I have a setting in my brain that goes to worst-case scenario (WCS) in just about any situation that disrupts my illusion of any kind of certainty, especially when adventuring on a motorcycle. Add to that a couple of medical conditions that require a bit of special handling on my part, especially in trauma conditions, and I’ve come up with a couple of first aid kits to not only assist others who may be injured along the road, but to save my own skin as well. Hopefully, I’ll never have to use them.
There are two kits on the Tiger Explorer, one in my tank bag and one in the LH pannier.
The tank bag kit is in a red protective case and contains the items I might need for my own first aid.
Since I’m on an anticoagulant I need to make sure I can stop my own bleeding quickly, hence the clotting sponge and wound seal. And since my ticker likes to beat more to Brubeck than to Getz, I have a medication in my Altoids tin to help out my damaged pump (and yes, it’s repacked Rx, I get it, but if someone pops one thinking to freshen their breath, they’re just going to get a banger of a headache). There’s also a CPR mask, bandages and OTC pain meds.
This first aid case is easy to get to and easy to find if I’m shouting at you where to look from the ground somewhere. Not so for the trauma kit in the pannier. You’d need a key to get access to that kit, so it’s prepared more for my response to someone else’s bad mojo.
This kit is in the lid of the LH side pannier, attached with industrial hook and loop making it able to break away and be ported to the patient with just a tug. Inside the kit are three compartments.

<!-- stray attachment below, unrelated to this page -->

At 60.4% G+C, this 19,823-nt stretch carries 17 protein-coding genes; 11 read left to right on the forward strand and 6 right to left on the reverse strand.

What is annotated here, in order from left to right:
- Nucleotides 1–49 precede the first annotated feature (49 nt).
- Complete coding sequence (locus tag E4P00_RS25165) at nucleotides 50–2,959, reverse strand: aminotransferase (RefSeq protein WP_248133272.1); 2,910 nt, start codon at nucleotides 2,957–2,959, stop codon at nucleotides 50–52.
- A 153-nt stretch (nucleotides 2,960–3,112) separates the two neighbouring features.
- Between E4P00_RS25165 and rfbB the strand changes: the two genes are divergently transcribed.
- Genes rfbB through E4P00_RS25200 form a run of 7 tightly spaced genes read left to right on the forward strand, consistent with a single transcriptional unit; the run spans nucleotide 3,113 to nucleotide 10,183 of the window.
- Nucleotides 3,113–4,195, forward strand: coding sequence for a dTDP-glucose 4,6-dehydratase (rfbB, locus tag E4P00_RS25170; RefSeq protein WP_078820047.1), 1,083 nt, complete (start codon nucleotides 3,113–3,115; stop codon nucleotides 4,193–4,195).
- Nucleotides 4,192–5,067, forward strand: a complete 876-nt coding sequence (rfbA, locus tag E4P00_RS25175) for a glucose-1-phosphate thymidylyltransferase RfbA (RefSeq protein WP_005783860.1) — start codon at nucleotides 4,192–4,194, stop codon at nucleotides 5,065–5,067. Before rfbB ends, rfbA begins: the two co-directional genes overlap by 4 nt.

From left to right, is general wound care, more traumatic wound care, and wound dressing and closure.
The top clamshell of the pouch contains wound debridement, management and binding. The red pouch contains alcohol and Betadine swabs and there’s a pair of latex gloves for protection.
The bottom clamshell has larger wound response items including a tourniquet and an oximeter.
And the insert pouch has wound closure items ranging from bandages to butterfly strips to this cool ZipStitch kit.
Each side of the four plastic sutures is secured to the skin with a powerful adhesive and once they’re in place, each suture is pulled closed drawing the tissue together.
Yes, there’s some investment here. Chances are most of this stuff will hit an expiration date before it hits a use date, at least I certainly hope so, but there’s peace of mind inside both these kits as I ride on.
While it’s great to have all this on board, it’s useless if you don’t know what you’re doing or are not familiar with each product. School yourself, get First Aid and CPR qualified.
I know. That’s a pretty high order in a day and age where we can’t even get folks to help each other out by simply wearing a mask.